Ingredientes naturais têm sido usados tradicionalmente por milénios e a sua aplicação em cremes tópicos, loções e preparações dentro da medicina tradicional e tradições de cura em muitas culturas têm sido observadas. Nos últimos 20 anos, estudos laboratoriais e clínicos têm identificado os benefícios de uma variedade de ingredientes naturais para cuidados de pele. Consequentemente, alguns destes ingredientes e compostos estão a ser desenvolvidos, usados ou considerados não só para efeitos anti idade, mas também para distúrbios dermatológicos. Certos ingredientes como lama marinha e quitosano, têm sido identificados como benéficos no tratamento de psoríase e dermatite atópica, devido às suas propriedades anti-inflamatórias. Para combater acne, sargafurano e diterpenóides cembrene são considerados eficazes. Já para a hiperpigmentação e capacidades antioxidantes, florotaninos e fucoidano estão entre os compostos que se consideram mais benéficos. Pesquisa adicional é necessária para determinar, confirmar e elucidar os benefícios destes ingredientes na prevenção e controlo dos distúrbios de pele. Natural ingredients have been used traditionally for millennia and their application in topical creams, lotions and preparations within the traditional medicines and healing traditions of many cultures has been observed. Over the last 20 years, clinical and laboratory studies have identified the benefits of an array of marine natural ingredients for cosmetic. Consequently, a number of these ingredients and compounds are today being developed, used or considered not only for anti-aging effects, but also for use in dermatologic disorders. Certain ingredients, such as sea mud and chitosan, have been identified as beneficial in the treatment of psoriasis and atopic dermatitis, due to their anti-inflammatory properties. For combating acne, sargafuran and cembrene diterpenoids are considered efficacious. As to hyperpigmentation and antioxidative capabilities, phlorotannins and fucoidan are among those compounds found to be most beneficial. Additional research is needed to determine, confirm and elucidate the benefits of these ingredients in the prevention and management of skin disease. Trabalho Final de Mestrado Integrado, Ciências Farmacêuticas, 2021, Universidade de Lisboa, Faculdade de Farmácia.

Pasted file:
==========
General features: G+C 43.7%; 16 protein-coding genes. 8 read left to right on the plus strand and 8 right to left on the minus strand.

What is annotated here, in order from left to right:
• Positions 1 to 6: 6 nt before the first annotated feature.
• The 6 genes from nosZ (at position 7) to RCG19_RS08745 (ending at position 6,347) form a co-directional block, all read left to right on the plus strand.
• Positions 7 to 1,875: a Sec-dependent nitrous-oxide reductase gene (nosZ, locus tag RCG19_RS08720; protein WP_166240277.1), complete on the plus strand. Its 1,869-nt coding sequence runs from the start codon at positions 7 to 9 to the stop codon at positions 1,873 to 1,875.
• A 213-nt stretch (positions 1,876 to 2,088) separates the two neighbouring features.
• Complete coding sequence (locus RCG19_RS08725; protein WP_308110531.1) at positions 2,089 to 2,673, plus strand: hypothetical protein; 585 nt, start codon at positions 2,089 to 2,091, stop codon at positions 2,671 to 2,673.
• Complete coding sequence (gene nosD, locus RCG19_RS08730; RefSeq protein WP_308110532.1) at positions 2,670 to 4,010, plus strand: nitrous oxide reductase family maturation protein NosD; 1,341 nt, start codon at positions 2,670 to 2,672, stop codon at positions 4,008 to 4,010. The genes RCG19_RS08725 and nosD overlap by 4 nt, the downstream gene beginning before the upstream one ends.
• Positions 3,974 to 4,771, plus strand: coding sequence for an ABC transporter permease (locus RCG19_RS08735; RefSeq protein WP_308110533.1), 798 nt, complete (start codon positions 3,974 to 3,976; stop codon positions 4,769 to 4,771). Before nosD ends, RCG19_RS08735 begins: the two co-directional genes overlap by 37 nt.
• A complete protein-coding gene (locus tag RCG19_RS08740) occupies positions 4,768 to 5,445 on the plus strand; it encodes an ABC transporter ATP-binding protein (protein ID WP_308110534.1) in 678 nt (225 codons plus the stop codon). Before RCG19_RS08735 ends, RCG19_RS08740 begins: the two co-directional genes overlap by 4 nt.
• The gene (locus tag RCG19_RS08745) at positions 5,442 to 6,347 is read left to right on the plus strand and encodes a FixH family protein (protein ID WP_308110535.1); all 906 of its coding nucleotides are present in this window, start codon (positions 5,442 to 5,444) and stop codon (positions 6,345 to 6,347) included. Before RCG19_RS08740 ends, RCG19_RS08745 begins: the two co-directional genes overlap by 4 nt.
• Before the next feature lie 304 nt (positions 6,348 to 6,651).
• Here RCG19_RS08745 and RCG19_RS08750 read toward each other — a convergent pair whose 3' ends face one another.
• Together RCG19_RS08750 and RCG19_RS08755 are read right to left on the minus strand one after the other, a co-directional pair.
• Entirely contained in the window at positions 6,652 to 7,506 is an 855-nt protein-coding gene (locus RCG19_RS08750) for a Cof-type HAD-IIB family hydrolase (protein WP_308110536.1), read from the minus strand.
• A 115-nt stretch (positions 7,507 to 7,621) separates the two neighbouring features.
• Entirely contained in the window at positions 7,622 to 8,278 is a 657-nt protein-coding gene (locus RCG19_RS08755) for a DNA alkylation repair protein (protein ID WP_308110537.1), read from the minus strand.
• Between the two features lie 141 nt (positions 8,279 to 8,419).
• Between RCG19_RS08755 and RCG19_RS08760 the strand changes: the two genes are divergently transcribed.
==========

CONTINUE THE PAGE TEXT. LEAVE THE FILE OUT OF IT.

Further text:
• Open Access English
    Authors: 
    Vries, Joost; Monteiro, Fanny; Wheeler, Glen; Poulton, Alex; Godrijan, Jelena; Cerino, Federica; Malinverno, Elisa; Langer, Gerald; Brownlee, Colin;
    Project: UKRI | GW4+ - a consortium of ex... (NE/L002434/1), UKRI | NSFGEO-NERC An unexpected... (NE/N011708/1), MZOS | Mechanism of long-term ch... (098-0982705-2731), EC | MEDSEA (265103), EC | SEACELLS (670390)

    Coccolithophores are globally important marine calcifying phytoplankton that utilize a haplo-diplontic life cycle. The haplo-diplontic life cycle allows coccolithophores to divide in both life cycle phases and potentially expands coccolithophore niche volume. Research has, however, to date largely overlooked the life cycle of coccolithophores and has instead focused on the diploid life cycle phase of coccolithophores. Through the synthesis and analysis of global scanning electron microscopy (SEM) coccolithophore abundance data (n=2534), we find that calcified haploid coccolithophores generally constitute a minor component of the total coccolithophore abundance (≈ 2 %–15 % depending on season). However, using case studies in the Atlantic Ocean and Mediterranean Sea, we show that, depending on environmental conditions, calcifying haploid coccolithophores can be significant contributors to the coccolithophore standing stock (up to ≈30 %). Furthermore, using hypervolumes to quantify the niche of coccolithophores, we illustrate that the haploid and diploid life cycle phases inhabit contrasting niches and that on average this allows coccolithophores to expand their niche by ≈18.8 %, with a range of 3 %–76 % for individual species. Our results highlight that future coccolithophore research should consider both life cycle stages, as omission of the haploid life cycle phase in current research limits our understanding of coccolithophore ecology. Our results furthermore suggest a different response to nutrient limitation and stratification, which may be of relevance for further climate scenarios. Our compilation highlights the spatial and temporal sparsity of SEM measurements and the need for new molecular techniques to identify uncalcified haploid coccolithophores. Our work also emphasizes the need for further work on the carbonate chemistry niche of the coccolithophore life cycle.